Agreed.  If surgeon X is going to perform a procedure on you, and says the surgery should take place at hospital Y, then you should pay surgeon X, period. It's the service provider's job to pay the subcontractors on whatever terms he/she negotiates with them, not yours.  

  Sadly, this is not what happens.  Doctors are considered independent contractors who bill you directly.  That's good for them because of the way the American tax laws work.  They visit their records in a room or basement of their home every morning.  That makes that space a tax deductible business expense.  Then they get in their car and drive to the hospital.  This is no longer commuting but a trip between business locations and, you guessed it, tax deductible. As an independent business, they set up a deductible college scholarship for their children.  There are more of these tax deductions so they get rich off of our money.  The hospital can truthfully say that they have little control.  This HAS to be stopped but because doctors pay tons of $$$ to lobbyists, this probably will not happen for a very long time.

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TheBigCheese said:   
cestmoi123 said:   
TravelerMSY said:   Separate billing by all parties involved is what makes this a train wreck, If you got billed for a procedure all-in by a network provider hospital, none of this would happen. It's evil.
  
Agreed.  If surgeon X is going to perform a procedure on you, and says the surgery should take place at hospital Y, then you should pay surgeon X, period. It's the service provider's job to pay the subcontractors on whatever terms he/she negotiates with them, not yours.  

  Sadly, this is not what happens.  Doctors are considered independent contractors who bill you directly.  That's good for them because of the way the American tax laws work.  They visit their records in a room or basement of their home every morning.  That makes that space a tax deductible business expense.  Then they get in their car and drive to the hospital.  This is no longer commuting but a trip between business locations and, you guessed it, tax deductible. As an independent business, they set up a deductible college scholarship for their children.  There are more of these tax deductions so they get rich off of our money.  The hospital can truthfully say that they have little control.  This HAS to be stopped but because doctors pay tons of $$$ to lobbyists, this probably will not happen for a very long time.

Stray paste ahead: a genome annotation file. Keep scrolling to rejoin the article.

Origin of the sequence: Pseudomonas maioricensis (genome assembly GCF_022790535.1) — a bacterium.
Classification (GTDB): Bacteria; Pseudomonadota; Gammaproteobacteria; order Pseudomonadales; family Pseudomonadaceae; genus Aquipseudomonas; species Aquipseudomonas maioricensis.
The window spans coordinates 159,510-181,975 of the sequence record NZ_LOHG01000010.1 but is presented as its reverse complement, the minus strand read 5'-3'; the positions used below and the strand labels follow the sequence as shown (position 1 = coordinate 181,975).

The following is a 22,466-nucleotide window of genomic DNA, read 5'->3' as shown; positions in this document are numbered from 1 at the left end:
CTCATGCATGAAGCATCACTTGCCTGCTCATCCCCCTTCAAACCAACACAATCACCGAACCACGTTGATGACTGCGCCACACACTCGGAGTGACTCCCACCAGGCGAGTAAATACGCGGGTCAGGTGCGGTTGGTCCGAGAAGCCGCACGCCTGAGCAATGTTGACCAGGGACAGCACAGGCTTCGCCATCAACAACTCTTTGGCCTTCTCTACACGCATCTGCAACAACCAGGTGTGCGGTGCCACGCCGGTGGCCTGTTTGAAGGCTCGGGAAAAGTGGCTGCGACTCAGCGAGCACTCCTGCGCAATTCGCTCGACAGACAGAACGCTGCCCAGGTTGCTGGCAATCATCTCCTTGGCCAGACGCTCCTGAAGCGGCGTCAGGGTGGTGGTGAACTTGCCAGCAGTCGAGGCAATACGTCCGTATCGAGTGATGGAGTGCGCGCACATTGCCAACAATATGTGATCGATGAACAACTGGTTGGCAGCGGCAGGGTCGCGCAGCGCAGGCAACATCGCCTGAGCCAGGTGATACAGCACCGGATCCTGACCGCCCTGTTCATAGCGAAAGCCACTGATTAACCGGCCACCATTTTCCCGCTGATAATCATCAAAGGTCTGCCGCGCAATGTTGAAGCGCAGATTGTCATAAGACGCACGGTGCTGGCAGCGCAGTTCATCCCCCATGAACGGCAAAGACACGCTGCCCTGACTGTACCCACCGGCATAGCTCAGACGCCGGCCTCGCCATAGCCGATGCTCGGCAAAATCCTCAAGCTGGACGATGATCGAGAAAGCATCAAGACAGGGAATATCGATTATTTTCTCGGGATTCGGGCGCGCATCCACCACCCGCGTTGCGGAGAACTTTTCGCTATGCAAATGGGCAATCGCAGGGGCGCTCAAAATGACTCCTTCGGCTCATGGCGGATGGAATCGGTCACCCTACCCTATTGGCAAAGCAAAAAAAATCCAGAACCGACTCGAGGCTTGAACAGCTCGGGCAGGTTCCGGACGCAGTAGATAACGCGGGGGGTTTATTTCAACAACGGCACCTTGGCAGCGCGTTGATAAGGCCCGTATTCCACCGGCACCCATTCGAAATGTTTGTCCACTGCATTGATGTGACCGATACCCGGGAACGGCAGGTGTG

Maybe it is like this in some areas, but I know many doctors, and none of them do this.

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TheBigCheese said:   
cestmoi123 said:   
TravelerMSY said:   Separate billing by all parties involved is what makes this a train wreck, If you got billed for a procedure all-in by a network provider hospital, none of this would happen. It's evil.
  
Agreed.  If surgeon X is going to perform a procedure on you, and says the surgery should take place at hospital Y, then you should pay surgeon X, period. It's the service provider's job to pay the subcontractors on whatever terms he/she negotiates with them, not yours.  

  Sadly, this is not what happens.  Doctors are considered independent contractors who bill you directly.  That's good for them because of the way the American tax laws work.  They visit their records in a room or basement of their home every morning.  That makes that space a tax deductible business expense.  Then they get in their car and drive to the hospital.  This is no longer commuting but a trip between business locations and, you guessed it, tax deductible. As an independent business, they set up a deductible college scholarship for their children.  There are more of these tax deductions so they get rich off of our money.  The hospital can truthfully say that they have little control.  This HAS to be stopped but because doctors pay tons of $$$ to lobbyists, this probably will not happen for a very long time.

Send Trump your ideas. Posting even the obvious here might not be enough.

rated:
Maybe you can contact your Assembly Member, and your Senator to help stop what happened here. I did!

Consumers Union     
Dear XXXX
We all work hard to afford health care in New Jersey. And when we get sick, we expect our insurance to cover our medical expenses. But for too many New Jerseyans, that’s not what happens.

We recently heard from Yvonne, whose husband had heart attack symptoms and was rushed to the hospital. The facility was “in network,” so she thought her health insurance would pay for the cost of his emergency room visit. But for a one-night stay in the hospital, Yvonne and her husband were billed thousands of dollars because some of the doctors and treatment tests were considered “out of network” by the insurance company. Yvonne did everything in her power to avoid outrageous medical bills, but she wasn't told which doctors or tests wouldn't be covered by her insurance, and she was still hit with the bill.